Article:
In the 3DS remake, swimming as Zora Link has been made easier but much slower. If you want to move at a somewhat decent speed, you have to use the electric barrier attack to move faster, which constantly drains your magic. In an area like the Great Bay, which has no magic refills, this can mean swimming sloooooowly to reach places you want to go if you don't want to use up all your magic, especially if you didn't obtain the magic bar upgrade. You can sort of dash by tapping the shield button, but you only move in short spurts before slowing down.
Also in the 3DS Remake, the Bomber's Notebook, while significantly improved, constantly interrupts the game with a slow cut-scene (as opposed to the quick pop-ups of the original) for everything you do. Talk to an NPC for the first time and the book will register them. Complete a side-quest and the book will open up to slowly add that. Fail to fulfill an NP Cs request and it'll open up to place a red X saying you failed to keep a promise. This gets more annoying because in the original game, the notebook only listed Clock Town residents. In the remake, virtually every NPC you can perform a task for will be added from anywhere in Termina.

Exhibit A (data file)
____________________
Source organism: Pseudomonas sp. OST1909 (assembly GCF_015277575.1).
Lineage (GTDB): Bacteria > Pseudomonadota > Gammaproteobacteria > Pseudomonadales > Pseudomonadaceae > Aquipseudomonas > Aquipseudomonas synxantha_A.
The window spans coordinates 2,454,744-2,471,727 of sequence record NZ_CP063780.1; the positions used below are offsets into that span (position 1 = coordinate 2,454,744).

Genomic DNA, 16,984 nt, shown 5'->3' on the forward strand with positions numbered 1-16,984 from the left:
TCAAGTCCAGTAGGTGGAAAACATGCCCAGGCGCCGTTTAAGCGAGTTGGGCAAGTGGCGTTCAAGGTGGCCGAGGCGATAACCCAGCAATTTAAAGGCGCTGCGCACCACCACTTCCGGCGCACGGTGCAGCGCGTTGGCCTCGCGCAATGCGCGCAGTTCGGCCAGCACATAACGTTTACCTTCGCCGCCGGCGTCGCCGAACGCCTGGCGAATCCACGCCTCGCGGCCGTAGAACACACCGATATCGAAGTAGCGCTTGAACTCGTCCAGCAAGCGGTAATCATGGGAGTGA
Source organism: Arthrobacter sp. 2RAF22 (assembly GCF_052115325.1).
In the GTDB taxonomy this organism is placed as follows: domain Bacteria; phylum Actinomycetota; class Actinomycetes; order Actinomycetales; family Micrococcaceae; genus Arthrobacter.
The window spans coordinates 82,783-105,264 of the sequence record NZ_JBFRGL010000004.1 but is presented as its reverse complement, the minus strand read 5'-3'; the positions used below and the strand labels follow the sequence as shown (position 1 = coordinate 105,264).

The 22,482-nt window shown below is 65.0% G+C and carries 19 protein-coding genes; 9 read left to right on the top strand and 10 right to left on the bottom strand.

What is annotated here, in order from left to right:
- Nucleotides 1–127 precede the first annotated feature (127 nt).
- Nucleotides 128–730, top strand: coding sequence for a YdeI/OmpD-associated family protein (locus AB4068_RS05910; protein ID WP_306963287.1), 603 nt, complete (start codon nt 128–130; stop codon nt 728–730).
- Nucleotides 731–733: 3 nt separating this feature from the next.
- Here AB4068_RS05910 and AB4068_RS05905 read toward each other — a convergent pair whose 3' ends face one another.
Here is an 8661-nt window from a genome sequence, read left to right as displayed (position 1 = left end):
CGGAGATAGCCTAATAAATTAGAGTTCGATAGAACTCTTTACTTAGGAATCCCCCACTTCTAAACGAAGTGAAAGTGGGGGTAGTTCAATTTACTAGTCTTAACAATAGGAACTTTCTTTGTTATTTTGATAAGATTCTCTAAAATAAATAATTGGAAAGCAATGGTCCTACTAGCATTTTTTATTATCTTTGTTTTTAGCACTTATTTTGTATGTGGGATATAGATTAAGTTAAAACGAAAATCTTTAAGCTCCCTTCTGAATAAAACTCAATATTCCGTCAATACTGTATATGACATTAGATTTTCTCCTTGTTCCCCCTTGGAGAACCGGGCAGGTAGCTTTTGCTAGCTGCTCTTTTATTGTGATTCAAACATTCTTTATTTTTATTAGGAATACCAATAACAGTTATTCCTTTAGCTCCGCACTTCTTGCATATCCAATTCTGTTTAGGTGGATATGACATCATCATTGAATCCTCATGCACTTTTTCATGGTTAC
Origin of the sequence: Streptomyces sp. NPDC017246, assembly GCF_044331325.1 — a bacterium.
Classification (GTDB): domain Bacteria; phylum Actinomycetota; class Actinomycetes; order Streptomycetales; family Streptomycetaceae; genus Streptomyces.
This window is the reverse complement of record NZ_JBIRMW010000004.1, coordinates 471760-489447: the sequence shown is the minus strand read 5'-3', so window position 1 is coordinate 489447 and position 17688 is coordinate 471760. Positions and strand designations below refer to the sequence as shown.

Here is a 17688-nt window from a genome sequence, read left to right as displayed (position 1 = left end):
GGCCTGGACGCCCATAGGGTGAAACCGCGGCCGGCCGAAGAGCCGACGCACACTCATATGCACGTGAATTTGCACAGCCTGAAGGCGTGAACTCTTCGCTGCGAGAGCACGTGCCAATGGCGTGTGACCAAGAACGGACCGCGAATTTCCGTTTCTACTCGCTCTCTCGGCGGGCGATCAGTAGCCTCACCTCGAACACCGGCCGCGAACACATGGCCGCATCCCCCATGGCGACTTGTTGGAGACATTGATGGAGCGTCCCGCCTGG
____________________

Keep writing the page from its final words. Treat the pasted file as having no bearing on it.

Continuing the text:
Sidetracked by the Gold Saucer: Due to the open and easily resettable nature of the game, players can have more fun messing around than actually trying to save Termina, and there are a lot of ways to mess around in this game:
Following all the characters around just to observe their interactions with others and their lives over the three days.
Beating the bosses as many times as wanted, trying to do so in all sorts of interesting ways.
The Fishing Hole in the 3DS remake. It's not unheard of for people to spend all three days doing nothing but trying to find that one elusive fish and/or catch all the fish.